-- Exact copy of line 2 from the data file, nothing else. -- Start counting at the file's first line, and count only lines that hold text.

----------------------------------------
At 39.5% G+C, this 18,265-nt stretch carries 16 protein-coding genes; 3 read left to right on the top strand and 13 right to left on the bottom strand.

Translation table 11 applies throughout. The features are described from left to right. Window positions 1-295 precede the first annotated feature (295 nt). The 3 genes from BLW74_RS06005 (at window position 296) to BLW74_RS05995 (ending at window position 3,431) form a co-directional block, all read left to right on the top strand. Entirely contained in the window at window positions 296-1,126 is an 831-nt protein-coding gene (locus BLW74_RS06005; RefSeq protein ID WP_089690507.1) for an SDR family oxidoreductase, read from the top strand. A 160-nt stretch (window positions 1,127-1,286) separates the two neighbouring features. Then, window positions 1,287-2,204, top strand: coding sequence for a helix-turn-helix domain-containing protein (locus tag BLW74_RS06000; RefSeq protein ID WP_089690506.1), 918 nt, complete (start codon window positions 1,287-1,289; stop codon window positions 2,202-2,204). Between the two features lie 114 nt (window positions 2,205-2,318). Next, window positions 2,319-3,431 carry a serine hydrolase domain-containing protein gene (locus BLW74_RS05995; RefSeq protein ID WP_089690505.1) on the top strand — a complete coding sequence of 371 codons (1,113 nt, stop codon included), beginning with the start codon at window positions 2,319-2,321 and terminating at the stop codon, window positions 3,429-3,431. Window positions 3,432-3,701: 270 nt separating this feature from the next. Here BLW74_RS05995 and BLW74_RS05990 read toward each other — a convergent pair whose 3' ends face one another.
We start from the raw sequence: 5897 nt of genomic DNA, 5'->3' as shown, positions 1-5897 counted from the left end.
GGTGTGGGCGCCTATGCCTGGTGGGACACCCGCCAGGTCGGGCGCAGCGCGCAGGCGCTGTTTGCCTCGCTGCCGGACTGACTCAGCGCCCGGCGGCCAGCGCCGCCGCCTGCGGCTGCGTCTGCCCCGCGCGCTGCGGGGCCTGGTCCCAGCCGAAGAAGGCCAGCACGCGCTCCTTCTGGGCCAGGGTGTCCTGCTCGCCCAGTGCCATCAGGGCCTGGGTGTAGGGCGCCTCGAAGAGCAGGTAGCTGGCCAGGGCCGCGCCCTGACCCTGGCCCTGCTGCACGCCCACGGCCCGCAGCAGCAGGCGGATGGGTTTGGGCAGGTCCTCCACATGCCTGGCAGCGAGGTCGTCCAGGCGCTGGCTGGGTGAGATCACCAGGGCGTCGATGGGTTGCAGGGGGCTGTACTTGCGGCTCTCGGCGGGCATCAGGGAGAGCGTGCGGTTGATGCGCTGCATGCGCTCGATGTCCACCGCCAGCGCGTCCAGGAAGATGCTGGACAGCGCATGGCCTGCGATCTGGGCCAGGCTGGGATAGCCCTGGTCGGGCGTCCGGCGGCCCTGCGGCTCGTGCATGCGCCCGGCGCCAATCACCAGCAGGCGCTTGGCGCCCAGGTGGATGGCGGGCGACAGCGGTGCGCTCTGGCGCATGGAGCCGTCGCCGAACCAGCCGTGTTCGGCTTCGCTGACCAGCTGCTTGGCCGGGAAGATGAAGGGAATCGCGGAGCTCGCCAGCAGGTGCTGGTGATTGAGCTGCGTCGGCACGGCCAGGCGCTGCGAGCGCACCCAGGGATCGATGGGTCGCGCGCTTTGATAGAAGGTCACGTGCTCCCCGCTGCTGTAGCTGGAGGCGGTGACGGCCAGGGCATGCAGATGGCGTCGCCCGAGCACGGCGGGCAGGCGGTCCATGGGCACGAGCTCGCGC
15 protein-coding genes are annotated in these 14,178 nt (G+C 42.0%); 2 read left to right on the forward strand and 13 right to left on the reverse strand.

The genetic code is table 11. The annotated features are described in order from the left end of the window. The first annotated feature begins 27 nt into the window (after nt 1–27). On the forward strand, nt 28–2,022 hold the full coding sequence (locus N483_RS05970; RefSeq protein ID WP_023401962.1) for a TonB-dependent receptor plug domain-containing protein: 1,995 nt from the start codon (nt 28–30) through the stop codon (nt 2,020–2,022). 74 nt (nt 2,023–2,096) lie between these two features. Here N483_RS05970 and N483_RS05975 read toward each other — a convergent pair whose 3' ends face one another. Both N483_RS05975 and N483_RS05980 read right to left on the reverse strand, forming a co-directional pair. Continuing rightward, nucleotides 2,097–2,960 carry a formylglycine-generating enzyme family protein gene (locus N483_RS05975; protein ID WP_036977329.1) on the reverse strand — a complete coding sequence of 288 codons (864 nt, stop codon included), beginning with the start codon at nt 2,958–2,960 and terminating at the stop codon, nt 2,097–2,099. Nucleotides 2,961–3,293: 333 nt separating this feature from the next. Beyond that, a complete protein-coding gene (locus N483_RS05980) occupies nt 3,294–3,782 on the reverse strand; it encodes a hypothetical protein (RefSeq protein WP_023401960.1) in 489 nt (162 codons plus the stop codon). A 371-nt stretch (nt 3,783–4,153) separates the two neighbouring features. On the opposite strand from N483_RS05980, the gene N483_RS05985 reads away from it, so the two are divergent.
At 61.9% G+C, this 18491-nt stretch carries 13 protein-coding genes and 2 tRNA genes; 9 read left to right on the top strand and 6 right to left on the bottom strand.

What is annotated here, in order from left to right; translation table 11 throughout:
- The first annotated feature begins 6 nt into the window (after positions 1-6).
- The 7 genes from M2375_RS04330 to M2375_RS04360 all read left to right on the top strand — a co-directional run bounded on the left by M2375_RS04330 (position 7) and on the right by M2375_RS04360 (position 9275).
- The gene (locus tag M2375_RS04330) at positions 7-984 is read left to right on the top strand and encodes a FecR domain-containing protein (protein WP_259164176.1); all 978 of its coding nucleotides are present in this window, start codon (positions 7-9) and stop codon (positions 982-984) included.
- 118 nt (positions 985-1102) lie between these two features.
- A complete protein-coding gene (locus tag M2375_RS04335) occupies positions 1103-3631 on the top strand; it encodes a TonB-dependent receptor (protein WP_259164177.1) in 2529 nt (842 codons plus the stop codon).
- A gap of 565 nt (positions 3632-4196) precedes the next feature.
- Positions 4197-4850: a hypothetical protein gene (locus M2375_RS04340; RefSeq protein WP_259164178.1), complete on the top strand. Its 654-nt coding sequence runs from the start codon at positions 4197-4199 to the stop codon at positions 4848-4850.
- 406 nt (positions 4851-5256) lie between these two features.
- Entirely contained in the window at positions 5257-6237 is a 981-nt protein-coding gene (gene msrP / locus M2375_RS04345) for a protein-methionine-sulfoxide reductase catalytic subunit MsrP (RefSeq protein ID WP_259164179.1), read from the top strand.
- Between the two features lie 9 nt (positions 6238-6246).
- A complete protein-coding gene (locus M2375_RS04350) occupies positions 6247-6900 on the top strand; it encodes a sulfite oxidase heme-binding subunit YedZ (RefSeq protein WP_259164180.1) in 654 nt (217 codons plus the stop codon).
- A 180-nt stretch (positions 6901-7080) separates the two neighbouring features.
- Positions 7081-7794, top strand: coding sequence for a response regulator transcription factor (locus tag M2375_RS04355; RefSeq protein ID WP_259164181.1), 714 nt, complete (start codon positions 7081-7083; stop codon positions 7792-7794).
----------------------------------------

Translation table 11 applies throughout. The features are described from left to right. Window positions 1-295 precede the first annotated feature (295 nt). The 3 genes from BLW74_RS06005 (at window position 296) to BLW74_RS05995 (ending at window position 3,431) form a co-directional block, all read left to right on the top strand. Entirely contained in the window at window positions 296-1,126 is an 831-nt protein-coding gene (locus BLW74_RS06005; RefSeq protein ID WP_089690507.1) for an SDR family oxidoreductase, read from the top strand. A 160-nt stretch (window positions 1,127-1,286) separates the two neighbouring features. Then, window positions 1,287-2,204, top strand: coding sequence for a helix-turn-helix domain-containing protein (locus tag BLW74_RS06000; RefSeq protein ID WP_089690506.1), 918 nt, complete (start codon window positions 1,287-1,289; stop codon window positions 2,202-2,204). Between the two features lie 114 nt (window positions 2,205-2,318). Next, window positions 2,319-3,431 carry a serine hydrolase domain-containing protein gene (locus BLW74_RS05995; RefSeq protein ID WP_089690505.1) on the top strand — a complete coding sequence of 371 codons (1,113 nt, stop codon included), beginning with the start codon at window positions 2,319-2,321 and terminating at the stop codon, window positions 3,429-3,431. Window positions 3,432-3,701: 270 nt separating this feature from the next. Here BLW74_RS05995 and BLW74_RS05990 read toward each other — a convergent pair whose 3' ends face one another.